Opposition Leader Godwin Friday. (iWN file photo)

Leader of the Opposition Godwin Friday, on Tuesday, called on the government to allocate monies in the supplementary budget primarily as income support for Vincentians affected by the COVID-19 pandemic.

He said that the government should, therefore, fast track implementation of the EC$46.9 million capital budget that Parliament approved in February before the pandemic began affecting St. Vincent and the Grenadines.

Friday made the point while debating the EC$74 million supplementary estimates occasioned by the COVID-19 pandemic.

The additional monies include a further EC$29.6 million for road building programmes.

The opposition leader said these funds, along with the EC$1 million in additional revenue for post COVID-19 tourism advertising, as well as some other allocations, should be allocated to help citizens whose income has been impacted.

“All I’m saying, is put the money where the pain is. The long-term investment in the infrastructure, a lot of that is already included in the budget. Accelerate the process,” he said.

“You can’t have a situation when nearly $30 million going to fix roads and paint buildings. People are hungry; their spirits can’t be lifted by a pretty building. We need to provide those resources and that is where I believe the emphasis ought to be.”

Friday said that the income assistance programmes constituted the smallest part of the supplementary estimates.

“And this is where the pain is really being felt. This is where the funds must be allocated. I will urge that the government reconsider how the 60-odd million dollars that are going to be spent here, how they are prioritised so that they give a very clear signal that we are focused on health and the economic well-being of the people who are directly affected immediately.”

He said that the impact on taxi operators is significant but they are only being offered a one-off payment of EC$500 in income support.

Friday asked whether this amount would also be given to taxis that operate from Argyle International Airport, noting that they would basically have no business because of the suspension of flights.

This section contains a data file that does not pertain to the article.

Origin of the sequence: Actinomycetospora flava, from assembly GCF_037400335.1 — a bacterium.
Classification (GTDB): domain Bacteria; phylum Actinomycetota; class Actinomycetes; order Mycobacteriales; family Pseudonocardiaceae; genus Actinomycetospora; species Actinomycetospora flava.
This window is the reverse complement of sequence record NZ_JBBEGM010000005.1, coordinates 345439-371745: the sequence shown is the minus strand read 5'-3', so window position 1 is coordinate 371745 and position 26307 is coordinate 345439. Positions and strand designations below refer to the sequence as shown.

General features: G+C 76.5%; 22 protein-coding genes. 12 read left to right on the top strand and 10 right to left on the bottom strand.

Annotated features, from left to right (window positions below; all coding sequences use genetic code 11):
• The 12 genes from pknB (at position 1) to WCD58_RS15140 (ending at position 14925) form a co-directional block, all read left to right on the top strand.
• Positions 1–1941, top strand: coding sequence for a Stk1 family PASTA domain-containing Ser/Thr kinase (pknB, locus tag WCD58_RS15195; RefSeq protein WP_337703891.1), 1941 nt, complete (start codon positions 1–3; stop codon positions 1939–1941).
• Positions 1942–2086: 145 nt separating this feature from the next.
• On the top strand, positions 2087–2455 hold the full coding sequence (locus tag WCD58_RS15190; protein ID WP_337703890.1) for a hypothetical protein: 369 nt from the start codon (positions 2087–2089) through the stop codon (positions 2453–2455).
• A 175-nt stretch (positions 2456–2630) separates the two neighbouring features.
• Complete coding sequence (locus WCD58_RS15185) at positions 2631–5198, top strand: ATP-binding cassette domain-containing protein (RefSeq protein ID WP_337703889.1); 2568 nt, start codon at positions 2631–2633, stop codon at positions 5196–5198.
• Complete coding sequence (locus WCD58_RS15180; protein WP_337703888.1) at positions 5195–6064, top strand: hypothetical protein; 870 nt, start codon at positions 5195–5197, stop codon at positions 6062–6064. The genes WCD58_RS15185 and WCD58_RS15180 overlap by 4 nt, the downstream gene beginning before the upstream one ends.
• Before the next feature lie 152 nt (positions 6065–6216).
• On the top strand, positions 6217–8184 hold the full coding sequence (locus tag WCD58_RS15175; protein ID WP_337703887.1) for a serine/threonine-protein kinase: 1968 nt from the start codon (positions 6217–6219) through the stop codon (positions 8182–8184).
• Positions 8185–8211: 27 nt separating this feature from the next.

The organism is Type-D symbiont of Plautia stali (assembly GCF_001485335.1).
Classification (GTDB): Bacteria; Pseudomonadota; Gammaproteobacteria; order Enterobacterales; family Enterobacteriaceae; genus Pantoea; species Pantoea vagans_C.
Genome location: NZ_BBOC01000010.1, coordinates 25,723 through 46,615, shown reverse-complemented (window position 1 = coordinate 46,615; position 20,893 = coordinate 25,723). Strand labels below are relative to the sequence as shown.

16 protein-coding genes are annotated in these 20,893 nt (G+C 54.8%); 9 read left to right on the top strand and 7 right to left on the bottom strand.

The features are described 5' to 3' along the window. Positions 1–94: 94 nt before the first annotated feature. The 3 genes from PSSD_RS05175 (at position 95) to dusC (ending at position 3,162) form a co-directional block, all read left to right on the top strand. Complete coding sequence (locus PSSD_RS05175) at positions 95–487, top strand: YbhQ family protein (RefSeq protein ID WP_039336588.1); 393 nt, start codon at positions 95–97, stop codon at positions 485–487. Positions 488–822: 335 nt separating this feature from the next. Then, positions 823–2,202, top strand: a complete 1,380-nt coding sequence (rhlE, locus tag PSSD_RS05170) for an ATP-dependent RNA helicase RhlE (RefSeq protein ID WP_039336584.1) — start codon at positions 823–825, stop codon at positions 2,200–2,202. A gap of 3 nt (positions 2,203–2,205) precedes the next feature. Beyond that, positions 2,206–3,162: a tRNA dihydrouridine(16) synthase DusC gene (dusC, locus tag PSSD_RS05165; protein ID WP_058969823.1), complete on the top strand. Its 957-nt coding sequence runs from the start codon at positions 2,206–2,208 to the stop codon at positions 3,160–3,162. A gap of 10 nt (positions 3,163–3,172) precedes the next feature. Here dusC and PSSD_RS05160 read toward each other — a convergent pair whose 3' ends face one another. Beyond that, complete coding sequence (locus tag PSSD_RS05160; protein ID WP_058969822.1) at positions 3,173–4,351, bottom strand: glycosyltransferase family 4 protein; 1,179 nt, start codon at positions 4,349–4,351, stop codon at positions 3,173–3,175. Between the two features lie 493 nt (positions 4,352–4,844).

“I’m of the view that the estimates as presented here don’t quite reflect that urgency. Naturally, whatever there is in assistance that will be provided to the people, we will support that,” Friday said, adding that opposition lawmakers know that the need is urgent.

“Because we know that the need is urgent. People don’t want us to be here, holding up assistance that they are getting, even if it is small, inadequate, and maybe for a short timeframe,” the opposition leader said.

He said citizens want lawmakers “to understand the depth of the crisis that they are in and to provide the necessary means to deal with it.

“I believe that the goodwill and intention is there in this honourable house. I don’t wish to question anybody’s motives. But we need to feel the pain and it needs to be reflected more in the spending that is here,” he said.  

The opposition leader said that the fiscal package spoke to “post-COVID”.

He, however, said that lawmakers do not know when post-COVID will be.

“The question is now as a matter of priority could those funds not be better spent to assist those persons in the informal sector that we speak of — the people who are self-employed, the minivans where there is an allocation of a near $700,000 for assistance.

“These are funds that are needed now; immediately. And they should go towards helping those persons who are in the vulnerable industries to deal with this particular crisis now.”

He said that while an additional EC$1 million was budgeted for post-COVID tourism advertising, funds were already allocated for this in the budget approved in January, as is the case with the Ministry of Transport and Works.